The Branch on the Vine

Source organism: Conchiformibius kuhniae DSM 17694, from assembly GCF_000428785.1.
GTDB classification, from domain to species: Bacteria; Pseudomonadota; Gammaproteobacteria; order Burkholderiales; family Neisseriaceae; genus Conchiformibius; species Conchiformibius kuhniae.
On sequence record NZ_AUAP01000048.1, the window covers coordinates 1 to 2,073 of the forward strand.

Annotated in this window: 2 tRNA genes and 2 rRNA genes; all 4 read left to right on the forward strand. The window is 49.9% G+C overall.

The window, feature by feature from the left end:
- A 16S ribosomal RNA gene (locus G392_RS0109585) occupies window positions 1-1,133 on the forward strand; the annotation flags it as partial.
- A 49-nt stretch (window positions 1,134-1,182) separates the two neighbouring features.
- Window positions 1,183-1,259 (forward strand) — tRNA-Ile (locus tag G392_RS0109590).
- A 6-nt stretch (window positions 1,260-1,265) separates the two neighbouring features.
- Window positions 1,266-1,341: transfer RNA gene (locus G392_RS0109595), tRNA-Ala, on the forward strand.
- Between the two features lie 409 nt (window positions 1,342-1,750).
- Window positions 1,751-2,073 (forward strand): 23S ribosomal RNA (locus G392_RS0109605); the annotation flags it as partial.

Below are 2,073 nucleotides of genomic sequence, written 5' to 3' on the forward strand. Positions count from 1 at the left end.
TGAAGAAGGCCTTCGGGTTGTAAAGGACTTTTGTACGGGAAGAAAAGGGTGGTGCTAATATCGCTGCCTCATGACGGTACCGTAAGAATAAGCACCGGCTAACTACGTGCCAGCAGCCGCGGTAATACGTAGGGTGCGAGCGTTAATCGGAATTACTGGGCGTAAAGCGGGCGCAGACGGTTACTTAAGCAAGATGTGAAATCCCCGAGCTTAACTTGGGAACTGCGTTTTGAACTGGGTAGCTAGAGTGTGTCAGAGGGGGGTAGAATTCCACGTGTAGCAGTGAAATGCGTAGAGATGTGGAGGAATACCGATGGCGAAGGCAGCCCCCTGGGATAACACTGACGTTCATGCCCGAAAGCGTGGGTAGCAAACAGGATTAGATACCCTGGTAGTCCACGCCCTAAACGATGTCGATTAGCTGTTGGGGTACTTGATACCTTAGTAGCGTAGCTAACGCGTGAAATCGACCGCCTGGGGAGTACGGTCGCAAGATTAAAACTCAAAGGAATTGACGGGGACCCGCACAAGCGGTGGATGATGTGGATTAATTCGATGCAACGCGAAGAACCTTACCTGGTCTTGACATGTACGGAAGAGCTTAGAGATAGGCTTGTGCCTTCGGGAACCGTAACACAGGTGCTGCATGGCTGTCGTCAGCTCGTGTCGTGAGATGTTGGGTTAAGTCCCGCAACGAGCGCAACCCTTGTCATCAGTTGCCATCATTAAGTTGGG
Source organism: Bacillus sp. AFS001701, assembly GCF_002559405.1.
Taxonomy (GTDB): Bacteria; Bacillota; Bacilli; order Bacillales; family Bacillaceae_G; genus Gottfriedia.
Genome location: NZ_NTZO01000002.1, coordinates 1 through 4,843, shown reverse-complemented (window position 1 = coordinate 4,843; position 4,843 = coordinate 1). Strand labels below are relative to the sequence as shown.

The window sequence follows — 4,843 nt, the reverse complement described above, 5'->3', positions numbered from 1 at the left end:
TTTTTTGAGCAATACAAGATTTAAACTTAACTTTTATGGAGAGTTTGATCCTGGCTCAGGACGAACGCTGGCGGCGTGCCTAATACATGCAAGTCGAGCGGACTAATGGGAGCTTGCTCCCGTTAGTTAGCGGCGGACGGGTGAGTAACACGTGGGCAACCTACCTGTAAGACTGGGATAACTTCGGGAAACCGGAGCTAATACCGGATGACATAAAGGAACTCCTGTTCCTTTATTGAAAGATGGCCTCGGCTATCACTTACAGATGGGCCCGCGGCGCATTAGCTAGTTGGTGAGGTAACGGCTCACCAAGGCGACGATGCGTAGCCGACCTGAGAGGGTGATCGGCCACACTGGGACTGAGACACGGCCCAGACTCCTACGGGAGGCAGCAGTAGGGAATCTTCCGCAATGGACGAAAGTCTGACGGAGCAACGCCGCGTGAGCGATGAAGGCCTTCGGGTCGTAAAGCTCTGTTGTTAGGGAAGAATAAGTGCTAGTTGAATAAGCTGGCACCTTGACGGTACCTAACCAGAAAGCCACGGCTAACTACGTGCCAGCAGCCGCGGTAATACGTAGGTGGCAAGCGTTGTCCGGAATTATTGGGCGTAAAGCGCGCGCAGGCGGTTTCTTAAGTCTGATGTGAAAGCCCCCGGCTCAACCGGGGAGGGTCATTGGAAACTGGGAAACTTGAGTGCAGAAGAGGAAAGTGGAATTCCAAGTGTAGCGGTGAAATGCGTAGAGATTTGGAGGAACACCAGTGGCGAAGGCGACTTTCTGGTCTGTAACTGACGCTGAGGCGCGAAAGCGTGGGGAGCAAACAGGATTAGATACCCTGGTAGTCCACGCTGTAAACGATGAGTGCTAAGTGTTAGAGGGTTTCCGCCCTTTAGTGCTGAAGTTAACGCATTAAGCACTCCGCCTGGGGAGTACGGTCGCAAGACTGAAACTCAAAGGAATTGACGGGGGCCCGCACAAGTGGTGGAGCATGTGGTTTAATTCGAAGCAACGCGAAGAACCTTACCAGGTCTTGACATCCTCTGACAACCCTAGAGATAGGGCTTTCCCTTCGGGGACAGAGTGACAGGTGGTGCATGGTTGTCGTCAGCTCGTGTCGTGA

Visiting the VinesBy James KeownAs a child, our family lived for a short time in the country. Tucked into one edge of our property was a small collection of grape vines growing around a row of raised wooden posts. I loved sneaking into the patch in the summer to pick my fill of grapes. While I gorged myself, I would use my fingers to trace the vines as they twisted and tucked around one another to firmly latch onto the old wood.The Gospel for this pasttells us, "I am the true vine, and my father is the vine grower." Vincent Lataste has a lot more experience with vines than me. He is a vineyard owner and wine maker from France currently living in Boston, Massachusetts. For Mass, Vincent traveled forty minutes south of Boston to join the members of the lay Dominican "Our Lady of Mercy" chapter inside the prison MCI-Norfolk. How appropriate it was for the chapter to host a vineyard owner on the day the Gospel speaks of God being a vine grower. But Vincent is not simply a wine maker. Vincent is the great grand nephew of Blessed Jean Joseph Lataste, the founder of the Bethany Community in France.The lay order of Dominicans living inside MCI-Norfolk grew from the vines Blessed Father Lataste planted in France after his transformative visit to celebrate Mass inside Cadillac prison in the 1800s. Our Lady of Mercy represents one of the many fruits of Blessed Father Lataste's work. For several years, the Norfolk community has added its voice to the petition for Blessed Father Lataste to be named a Saint by the Catholic Church. Recently, the Church beatified Father Lataste at a ceremony in Cadillac France. It was there Vincent Lataste met Dominican members who volunteered inside the prison.FollowingMass, Vincent fielded questions from chapter members about his life in France and about being a member of the Lataste family in Cadillac. Many of the Norfolk members were also very interested to learn more about Vincent's work. Watching and Listening to Vincent answer our regular life questions felt a bit surreal.Even though Father Lataste lived in the 19th Century, I have never felt any closer to him than St. Dominic who lived 800 years ago. That was until. Sitting with Vincent, my mind could see bits of Father Lataste in his face. One member even passed around a picture of Father Lataste so everyone could do their own analysis. And as I listened to Vincent answer our questions and laugh at our jokes, I wondered how much of Father Lataste's voice survived in Vincent. What was clear to me, was that Father Lataste's heart clearly beat inside Vincent. Why else would a vine grower from France spend a sunny spring sitting on a dark and dusty stage inside an American prison? Through Vincent, I saw Blessed Father Lataste clearer. In one short afternoon, the long-departed priest became present to me. In Bleesed Father Lataste's great grand nephew, I saw a spirit that must have been similar to the one that formed the original Bethany chapter in Cadillac 150 years ago.The Gospel reminds us, "I am the vine, you are the branches. Whoever remains in me and I in him will bear much fruit." But even an amateur grape grower like myself knows that any crop that is neglected will eventually wither. Vincent Lataste's trip to visit with the Our Lady of Mercy chapter was a business trip. Inside the state prison in Norfolk, Vincent the vineyard keeper checked the vines planted by his family as any good vine grower would do. He made sure our braches were strong and firmly attached to the wood. He nourished us with his visit and made a hopeful Saint feel much closer.